According to the Content Marketing Institute, “Content marketing is a strategic marketing approach focused on creating and distributing valuable, relevant, and consistent content to attract and retain a clearly defined audience—and, ultimately, to drive profitable customer action.”

Thought Leadership Sampling

The titles of thought leadership content pieces are often a giveaway that what you’ll be reading is thought leadership. Take a look at the titles from the Interface website, and then take a dive into one or more of the articles.

Inside the World’s First Regenerative Highway

Calculating Carbon Emissions is Key to Improving Health

Carbon May Be Humanity’s Best Bet Against Climate Change

Turning Words to Climate Action

Building Momentum for Change

Our First Carbon Negative Carpet Tile

These are just a smattering of the thought leadership content pieces on the Interface blog site. More examples can be found on the company’s YouTube channel, its podcasts, and its LinkedIn presence.

Content Marketing Sampling

Much of Interface’s content marketing focuses on design trends, spaces and products, meeting client needs and eco-commitments, and case studies.

It relies heavily on pictures of the spaces Interface has created. Its platforms host design leaders from other companies and organizations, thereby distributing valuable, relevant, and consistent content to attract and retain a clearly defined audience—the previously stated purpose of content marketing.

It also builds an audience of readers interested in current design and eco-friendly material choices.

LinkedIn link to blog: Creating Unique Spaces for Exploration at Science World

Interface blog site: Pantone Color of the Year 2021: Ultimate Gray and Illuminating and

Can Biophilic Design Improve Emotional Wellbeing?

Interface YouTube channel: Biophilic Design and Carbon

Thought leadership content works.

Interface produces effective thought leadership content. The story of Ray Anderson and his mission are always front and center in the company’s message.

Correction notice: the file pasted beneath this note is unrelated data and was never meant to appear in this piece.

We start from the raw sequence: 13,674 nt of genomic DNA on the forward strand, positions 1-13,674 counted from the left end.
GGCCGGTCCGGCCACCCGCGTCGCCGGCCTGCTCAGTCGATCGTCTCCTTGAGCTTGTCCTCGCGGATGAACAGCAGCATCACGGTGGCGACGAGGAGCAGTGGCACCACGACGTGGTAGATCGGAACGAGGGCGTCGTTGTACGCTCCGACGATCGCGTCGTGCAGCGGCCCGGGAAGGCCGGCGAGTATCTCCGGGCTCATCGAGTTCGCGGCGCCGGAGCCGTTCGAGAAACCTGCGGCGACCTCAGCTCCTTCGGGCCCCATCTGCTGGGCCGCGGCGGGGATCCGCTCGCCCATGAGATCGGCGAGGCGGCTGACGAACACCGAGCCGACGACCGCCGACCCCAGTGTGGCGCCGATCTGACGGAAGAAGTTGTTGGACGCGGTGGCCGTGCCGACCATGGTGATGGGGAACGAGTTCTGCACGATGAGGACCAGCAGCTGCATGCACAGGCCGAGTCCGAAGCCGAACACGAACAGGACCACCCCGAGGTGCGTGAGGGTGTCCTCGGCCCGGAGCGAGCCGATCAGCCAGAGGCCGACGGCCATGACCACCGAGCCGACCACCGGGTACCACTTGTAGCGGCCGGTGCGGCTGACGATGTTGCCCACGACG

If there’s any doubt, look at the home page of the Interface website. It pays tribute to its founder and his mission, thereby preserving a legacy. It announces and describes the company’s current mission, Climate Take Back.

And through its thought leadership content and its activities focused on enjoining other companies to make and achieve climate-related goals, Interface reinforces its industry-leading uniqueness and its brand.

Your Story

Does your company have a mission? Does it have a unique point of view?

Would you like to earn the respect and loyalty of a defined set of readers by establishing yourself as a source of knowledge? Would you like readers to:

  • Come to your website to learn about things related to your expertise?
  • Understand what sets your processes or your products apart from your competitors?

Your marketing content can make a huge difference in achieving these goals, but it takes the right content and the right expertise. If your marketing communications staff is stretched thin or you need expert assistance with new content, check out our web content page

Martha Scott 
Martha Scott’s technical writing career began on a contract at Houston’s Johnson Space Center. She edited papers for scientific journal publication, documents for departments across the site, and a book about a proposed crew escape vehicle. She produced a yearly booklet describing Shuttle contract cost-saving measures, the mission managers’ Flight Data Pack, and a 45-page booklet called Charting a Course to the Year 2000 and Beyond describing plans to develop additional space vehicles and prepare for manned Mars explorations. At Invesco, Martha edited and contributed to two company newsletters (online and hardcopy). She wrote software user manuals, Help files, Training and Benefits department documents, and, finally, shareholder reports. She returned to aerospace for the Shuttle Program’s last 5 years where she attended and produced detailed descriptions of presentations and subsequent discussions at the Orbiter Configuration Control Board’s weekly meetings. She also documented crew debriefings for 17 flights. Martha’s most recent experience was on Jacobs Engineering’s contract with a Texas City refinery for which she wrote and edited Engineering, Safety, Inspection, and Information Systems documents.